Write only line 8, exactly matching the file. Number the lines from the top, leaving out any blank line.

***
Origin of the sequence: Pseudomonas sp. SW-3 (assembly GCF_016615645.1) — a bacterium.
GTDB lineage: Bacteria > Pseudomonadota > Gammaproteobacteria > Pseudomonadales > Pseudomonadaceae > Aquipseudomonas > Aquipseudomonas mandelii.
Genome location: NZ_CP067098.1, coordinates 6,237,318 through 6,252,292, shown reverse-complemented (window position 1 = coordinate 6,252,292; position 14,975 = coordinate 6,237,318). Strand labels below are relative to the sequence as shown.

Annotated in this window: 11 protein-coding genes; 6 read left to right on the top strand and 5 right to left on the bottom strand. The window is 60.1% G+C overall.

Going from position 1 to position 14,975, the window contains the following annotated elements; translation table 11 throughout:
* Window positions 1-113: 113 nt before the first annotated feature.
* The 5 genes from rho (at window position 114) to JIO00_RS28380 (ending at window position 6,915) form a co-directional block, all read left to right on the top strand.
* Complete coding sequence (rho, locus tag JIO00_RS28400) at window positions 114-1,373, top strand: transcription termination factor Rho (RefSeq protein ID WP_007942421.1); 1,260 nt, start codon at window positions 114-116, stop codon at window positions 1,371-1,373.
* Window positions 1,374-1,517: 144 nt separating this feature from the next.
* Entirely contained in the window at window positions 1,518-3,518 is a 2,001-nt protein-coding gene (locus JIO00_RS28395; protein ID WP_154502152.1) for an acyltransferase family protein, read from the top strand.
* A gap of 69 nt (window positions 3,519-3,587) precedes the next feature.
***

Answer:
* Complete coding sequence (rho, locus tag JIO00_RS28400) at window positions 114-1,373, top strand: transcription termination factor Rho (RefSeq protein ID WP_007942421.1); 1,260 nt, start codon at window positions 114-116, stop codon at window positions 1,371-1,373.